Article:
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Berkouwer and Barth : The Character of Certainty

Certainty is concerned with knowing and is, therefore, closely related to truth. One can only know when the truth has been made known to one.

For Barth, God’s “Yes” is the all-important decision (Berkouwer, The Triumph of Grace in the Theology of Karl Barth (TG), pp. 30. 33). God’s gracious affirmation of sinful man is precisely the content of the doctrine of election. This understanding of election leads him to adopt the highly speculative concept of the ontological impossibility of unbelief (Berkouwer, TG, p. 266, citing Kirchliche Dogmatik (KD), Vol. IV, 1, p. 835).

Thus, he teaches that the unbeliever is one who does not yet know that he has been redeemed by Christ. The believer knows he has been redeemed and the unbeliever does not (Berkouwer, TG, pp. 264-265. See also C Brown, Karl Barth and the Christian Message (KB), p. 137, n. 8).

This antithesis between believers and unbelievers as those who know and those who do not yet know fails to do justice to the Biblical emphasis on the absolute necessity of faith if men are to pass from death to life (In TG, p. 257, commenting on Ephesians 2, Berkouwer makes some helpful observations concerning the importance of the change which takes place in man’s relationship to God at the point of his conversion).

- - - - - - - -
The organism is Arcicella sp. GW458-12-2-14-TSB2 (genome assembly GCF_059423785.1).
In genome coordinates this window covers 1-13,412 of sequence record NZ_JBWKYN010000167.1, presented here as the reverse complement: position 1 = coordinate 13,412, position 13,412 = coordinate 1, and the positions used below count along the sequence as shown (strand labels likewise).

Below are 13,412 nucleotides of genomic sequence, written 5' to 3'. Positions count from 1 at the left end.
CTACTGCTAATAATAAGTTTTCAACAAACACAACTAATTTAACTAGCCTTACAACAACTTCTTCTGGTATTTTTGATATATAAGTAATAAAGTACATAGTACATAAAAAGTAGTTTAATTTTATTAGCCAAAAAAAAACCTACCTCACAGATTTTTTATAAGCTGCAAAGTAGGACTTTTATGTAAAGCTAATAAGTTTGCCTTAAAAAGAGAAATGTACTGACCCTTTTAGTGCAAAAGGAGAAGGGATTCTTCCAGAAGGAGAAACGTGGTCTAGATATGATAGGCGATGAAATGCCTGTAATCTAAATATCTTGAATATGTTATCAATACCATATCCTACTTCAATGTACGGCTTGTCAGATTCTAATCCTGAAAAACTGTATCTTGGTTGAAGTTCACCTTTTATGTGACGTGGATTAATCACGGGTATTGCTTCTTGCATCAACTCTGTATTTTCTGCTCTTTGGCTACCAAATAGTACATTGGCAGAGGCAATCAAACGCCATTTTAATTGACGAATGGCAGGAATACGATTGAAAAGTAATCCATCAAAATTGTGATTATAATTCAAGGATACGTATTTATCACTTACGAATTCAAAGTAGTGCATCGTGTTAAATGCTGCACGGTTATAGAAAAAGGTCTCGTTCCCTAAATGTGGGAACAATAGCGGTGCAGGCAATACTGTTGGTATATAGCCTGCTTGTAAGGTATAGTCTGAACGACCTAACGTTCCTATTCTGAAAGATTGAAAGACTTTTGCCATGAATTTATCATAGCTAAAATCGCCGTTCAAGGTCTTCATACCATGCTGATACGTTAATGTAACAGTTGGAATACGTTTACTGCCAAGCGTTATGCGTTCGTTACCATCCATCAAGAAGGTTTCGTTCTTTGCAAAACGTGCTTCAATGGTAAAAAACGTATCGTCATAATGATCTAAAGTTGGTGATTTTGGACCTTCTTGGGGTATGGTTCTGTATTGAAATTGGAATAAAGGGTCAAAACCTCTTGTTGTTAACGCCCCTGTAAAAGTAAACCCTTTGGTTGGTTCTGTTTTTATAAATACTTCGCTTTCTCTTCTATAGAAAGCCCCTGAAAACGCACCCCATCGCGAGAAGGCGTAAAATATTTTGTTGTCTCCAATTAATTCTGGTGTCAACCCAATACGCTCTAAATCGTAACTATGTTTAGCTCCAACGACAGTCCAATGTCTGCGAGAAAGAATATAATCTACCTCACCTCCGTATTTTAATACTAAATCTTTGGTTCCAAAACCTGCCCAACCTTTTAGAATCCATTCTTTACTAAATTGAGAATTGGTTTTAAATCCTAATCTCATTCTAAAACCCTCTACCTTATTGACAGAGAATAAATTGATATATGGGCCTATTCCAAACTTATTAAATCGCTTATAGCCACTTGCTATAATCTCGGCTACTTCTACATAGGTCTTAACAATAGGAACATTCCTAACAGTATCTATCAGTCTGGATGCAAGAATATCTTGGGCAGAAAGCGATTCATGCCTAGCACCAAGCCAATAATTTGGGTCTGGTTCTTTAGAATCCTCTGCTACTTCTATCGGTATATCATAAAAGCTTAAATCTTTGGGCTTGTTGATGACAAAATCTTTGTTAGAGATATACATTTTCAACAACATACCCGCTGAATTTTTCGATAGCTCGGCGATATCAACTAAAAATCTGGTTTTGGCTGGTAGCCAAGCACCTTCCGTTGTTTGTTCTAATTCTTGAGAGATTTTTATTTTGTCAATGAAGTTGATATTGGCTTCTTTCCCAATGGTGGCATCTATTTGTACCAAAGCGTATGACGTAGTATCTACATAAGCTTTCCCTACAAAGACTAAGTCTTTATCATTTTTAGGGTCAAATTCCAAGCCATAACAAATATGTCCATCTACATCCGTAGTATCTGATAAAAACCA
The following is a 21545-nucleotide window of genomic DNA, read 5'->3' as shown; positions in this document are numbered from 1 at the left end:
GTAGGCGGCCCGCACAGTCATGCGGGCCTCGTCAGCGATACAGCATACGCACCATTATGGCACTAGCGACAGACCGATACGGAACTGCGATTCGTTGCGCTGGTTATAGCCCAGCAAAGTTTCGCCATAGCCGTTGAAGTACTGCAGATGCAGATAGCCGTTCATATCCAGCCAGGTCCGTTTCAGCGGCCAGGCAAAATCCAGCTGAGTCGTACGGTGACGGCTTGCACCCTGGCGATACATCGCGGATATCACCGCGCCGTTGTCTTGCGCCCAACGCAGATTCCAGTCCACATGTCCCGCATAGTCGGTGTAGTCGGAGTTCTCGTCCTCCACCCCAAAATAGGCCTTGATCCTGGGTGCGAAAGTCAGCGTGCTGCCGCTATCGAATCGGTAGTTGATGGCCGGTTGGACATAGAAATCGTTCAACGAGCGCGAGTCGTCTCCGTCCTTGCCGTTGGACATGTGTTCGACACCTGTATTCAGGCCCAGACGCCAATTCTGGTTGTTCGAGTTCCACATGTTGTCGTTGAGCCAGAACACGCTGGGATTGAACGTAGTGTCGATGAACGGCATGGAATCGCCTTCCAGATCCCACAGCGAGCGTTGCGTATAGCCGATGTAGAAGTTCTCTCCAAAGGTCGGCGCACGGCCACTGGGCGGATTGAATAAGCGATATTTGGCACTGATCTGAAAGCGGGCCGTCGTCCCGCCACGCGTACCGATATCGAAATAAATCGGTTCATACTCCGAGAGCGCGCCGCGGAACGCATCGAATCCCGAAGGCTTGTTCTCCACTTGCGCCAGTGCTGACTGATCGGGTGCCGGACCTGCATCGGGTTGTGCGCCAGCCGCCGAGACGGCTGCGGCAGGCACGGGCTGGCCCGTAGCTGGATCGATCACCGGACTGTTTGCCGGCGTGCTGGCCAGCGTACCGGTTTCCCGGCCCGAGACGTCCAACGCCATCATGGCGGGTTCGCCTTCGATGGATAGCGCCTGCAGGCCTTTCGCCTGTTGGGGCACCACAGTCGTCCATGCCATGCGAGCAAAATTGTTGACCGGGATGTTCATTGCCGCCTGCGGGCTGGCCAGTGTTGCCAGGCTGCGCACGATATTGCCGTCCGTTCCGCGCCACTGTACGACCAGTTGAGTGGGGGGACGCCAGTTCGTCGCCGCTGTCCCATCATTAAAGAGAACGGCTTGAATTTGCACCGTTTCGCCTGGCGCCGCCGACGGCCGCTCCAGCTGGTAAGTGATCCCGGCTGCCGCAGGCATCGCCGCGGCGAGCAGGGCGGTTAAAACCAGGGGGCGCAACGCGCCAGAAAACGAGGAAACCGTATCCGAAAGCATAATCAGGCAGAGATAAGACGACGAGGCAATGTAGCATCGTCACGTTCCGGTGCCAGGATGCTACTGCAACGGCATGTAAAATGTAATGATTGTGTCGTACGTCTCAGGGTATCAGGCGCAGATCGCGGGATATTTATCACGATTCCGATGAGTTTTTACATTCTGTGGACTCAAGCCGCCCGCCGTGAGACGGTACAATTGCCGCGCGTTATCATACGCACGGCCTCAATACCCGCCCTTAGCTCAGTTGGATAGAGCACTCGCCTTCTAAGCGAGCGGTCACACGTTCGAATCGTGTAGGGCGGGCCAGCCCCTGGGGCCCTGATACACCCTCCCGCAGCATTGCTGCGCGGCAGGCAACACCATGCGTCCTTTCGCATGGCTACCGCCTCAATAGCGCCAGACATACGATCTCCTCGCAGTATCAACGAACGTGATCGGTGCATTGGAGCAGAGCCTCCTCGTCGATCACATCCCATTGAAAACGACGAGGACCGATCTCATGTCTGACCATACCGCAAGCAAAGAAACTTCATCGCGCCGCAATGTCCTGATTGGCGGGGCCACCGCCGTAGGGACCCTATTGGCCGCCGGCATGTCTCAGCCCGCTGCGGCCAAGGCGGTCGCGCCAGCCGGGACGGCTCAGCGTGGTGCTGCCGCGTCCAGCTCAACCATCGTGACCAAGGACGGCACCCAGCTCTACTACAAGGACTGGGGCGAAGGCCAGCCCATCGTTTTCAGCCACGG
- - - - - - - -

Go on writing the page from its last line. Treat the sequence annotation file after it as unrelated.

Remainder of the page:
Barth’s view of certainty – despite his emphasis on the work of the Spirit – tends to confuse knowledge and faith. A lack of knowledge is different from a lack of faith. The unbeliever’s problem is not that he does not know that his eternal destiny has already been established according to the “Yes” of God’s grace. Rather, it is that he has not believed in Christ, through whom eternal salvation is received by faith.